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Hirschman KB, Joyce CM, James BD, Xie SX, Casarett DJ, Karlawish JH. Would caregivers of Alzheimer disease patients involve their relative in a decision to use an AD-slowing medication? The American journal of geriatric psychiatry : official journal of the American Association for Geriatric Psychiatry. 2005 Nov 1; 13(11):1014-21.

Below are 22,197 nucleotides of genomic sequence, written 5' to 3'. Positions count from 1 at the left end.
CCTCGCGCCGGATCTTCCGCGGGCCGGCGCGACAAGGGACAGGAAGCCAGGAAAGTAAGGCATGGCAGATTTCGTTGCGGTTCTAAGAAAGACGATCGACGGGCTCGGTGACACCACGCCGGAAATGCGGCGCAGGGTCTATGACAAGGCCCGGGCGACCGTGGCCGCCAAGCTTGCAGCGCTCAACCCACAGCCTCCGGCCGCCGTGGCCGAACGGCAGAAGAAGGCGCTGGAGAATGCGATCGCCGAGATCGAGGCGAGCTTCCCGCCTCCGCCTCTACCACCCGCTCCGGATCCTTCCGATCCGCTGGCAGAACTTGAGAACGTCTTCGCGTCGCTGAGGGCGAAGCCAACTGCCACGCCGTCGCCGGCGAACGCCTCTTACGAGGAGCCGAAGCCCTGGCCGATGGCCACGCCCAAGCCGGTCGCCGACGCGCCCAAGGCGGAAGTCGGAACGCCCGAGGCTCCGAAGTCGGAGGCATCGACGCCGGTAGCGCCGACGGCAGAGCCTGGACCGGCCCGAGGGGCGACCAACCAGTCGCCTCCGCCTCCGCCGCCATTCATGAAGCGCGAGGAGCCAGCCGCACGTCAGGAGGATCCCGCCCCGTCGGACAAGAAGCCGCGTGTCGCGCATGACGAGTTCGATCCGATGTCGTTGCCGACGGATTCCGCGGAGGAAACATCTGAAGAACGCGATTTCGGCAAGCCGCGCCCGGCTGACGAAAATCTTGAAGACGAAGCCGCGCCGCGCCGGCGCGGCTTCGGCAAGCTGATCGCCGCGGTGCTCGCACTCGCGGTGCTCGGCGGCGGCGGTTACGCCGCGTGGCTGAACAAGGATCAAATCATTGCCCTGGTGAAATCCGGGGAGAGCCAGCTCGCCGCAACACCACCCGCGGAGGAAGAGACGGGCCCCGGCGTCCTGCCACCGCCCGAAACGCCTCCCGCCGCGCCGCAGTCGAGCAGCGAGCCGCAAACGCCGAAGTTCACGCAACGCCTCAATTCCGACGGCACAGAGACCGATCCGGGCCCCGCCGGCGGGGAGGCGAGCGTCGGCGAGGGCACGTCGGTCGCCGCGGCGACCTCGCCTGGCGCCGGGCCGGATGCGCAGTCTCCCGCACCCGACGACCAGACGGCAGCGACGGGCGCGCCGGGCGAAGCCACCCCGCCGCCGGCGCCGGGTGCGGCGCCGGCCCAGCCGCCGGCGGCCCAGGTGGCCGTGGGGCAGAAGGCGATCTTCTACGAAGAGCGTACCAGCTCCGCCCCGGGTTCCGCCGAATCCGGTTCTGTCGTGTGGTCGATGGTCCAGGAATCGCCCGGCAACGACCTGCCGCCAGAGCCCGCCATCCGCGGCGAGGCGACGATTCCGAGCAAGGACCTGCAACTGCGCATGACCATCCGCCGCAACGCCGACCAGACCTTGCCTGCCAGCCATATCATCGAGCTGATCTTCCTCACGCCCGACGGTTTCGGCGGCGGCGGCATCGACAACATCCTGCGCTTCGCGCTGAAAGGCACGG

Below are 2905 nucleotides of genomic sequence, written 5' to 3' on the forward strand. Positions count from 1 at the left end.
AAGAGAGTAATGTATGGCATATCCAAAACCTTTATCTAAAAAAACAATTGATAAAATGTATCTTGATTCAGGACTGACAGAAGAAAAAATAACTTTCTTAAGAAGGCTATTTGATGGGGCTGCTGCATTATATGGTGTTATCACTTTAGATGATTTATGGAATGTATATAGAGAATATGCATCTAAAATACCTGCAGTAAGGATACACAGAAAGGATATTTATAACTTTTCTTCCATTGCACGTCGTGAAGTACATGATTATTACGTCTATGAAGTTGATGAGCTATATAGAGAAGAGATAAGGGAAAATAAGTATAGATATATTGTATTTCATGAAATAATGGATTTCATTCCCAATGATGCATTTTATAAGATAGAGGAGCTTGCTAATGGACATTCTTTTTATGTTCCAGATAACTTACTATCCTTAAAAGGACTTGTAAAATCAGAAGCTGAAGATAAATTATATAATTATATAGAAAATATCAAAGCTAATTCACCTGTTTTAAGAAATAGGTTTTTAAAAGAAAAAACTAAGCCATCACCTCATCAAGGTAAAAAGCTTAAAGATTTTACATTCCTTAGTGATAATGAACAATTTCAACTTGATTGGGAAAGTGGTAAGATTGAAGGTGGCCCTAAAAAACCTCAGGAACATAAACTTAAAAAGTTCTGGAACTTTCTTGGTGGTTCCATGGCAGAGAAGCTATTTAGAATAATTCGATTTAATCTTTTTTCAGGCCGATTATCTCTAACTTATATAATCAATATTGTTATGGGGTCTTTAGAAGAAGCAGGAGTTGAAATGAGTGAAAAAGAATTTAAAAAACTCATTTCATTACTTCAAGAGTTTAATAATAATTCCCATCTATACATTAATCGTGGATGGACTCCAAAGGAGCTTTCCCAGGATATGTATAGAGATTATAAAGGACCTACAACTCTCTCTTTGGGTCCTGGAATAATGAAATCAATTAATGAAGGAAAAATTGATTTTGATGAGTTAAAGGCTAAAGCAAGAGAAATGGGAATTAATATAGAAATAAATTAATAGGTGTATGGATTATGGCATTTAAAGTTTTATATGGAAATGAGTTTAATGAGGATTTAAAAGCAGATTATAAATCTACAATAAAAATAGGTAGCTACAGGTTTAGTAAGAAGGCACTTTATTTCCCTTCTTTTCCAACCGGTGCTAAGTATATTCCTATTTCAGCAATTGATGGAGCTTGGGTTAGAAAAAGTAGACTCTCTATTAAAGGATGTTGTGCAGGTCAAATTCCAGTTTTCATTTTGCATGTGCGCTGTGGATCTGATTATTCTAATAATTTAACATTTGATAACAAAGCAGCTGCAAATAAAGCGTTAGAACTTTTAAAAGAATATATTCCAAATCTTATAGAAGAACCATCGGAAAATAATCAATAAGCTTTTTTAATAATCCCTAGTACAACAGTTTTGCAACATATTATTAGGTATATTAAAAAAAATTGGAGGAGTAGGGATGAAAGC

OBJECTIVEs: The authors examined the factors associated with 1) caregivers' willingness to involve a relative with Alzheimer disease (AD) in a decision to use an AD-slowing treatment; and 2) how caregivers would resolve a disagreement over this decision with the their relative. METHODS: This was a cross-sectional interview study of 102 caregivers of patients with mild-to-severe-stage AD, enrolled in a University Memory Disorders Clinic. RESULTS: Forty-four percent of caregivers (45/102) said that his or her relative would participate in a decision to use an AD-slowing treatment. Logistic regression showed that having less dementia severity, being a female caregiver, and a spousal relationship were all associated with caregivers' involving their relative in this decision. Among the caregivers who said they would involve their relative, the majority said they would resolve disagreements over whether to use the treatment in favor of what the patient wanted, versus what the family wanted for the patient. Male caregivers were less likely to resolve disagreements in favor of the patients' preferences. CONCLUSION: Although most caregivers of patients in mild-to-moderate stages would include these patients in an AD treatment decision, certain caregiver characteristics, such as gender and relationship, are associated with not involving patients in this decision. Physicians working with dementia patients and their family members should take these characteristics into account when discussing treatment options and work with patient-caregiver dyads to improve the communication of preferences.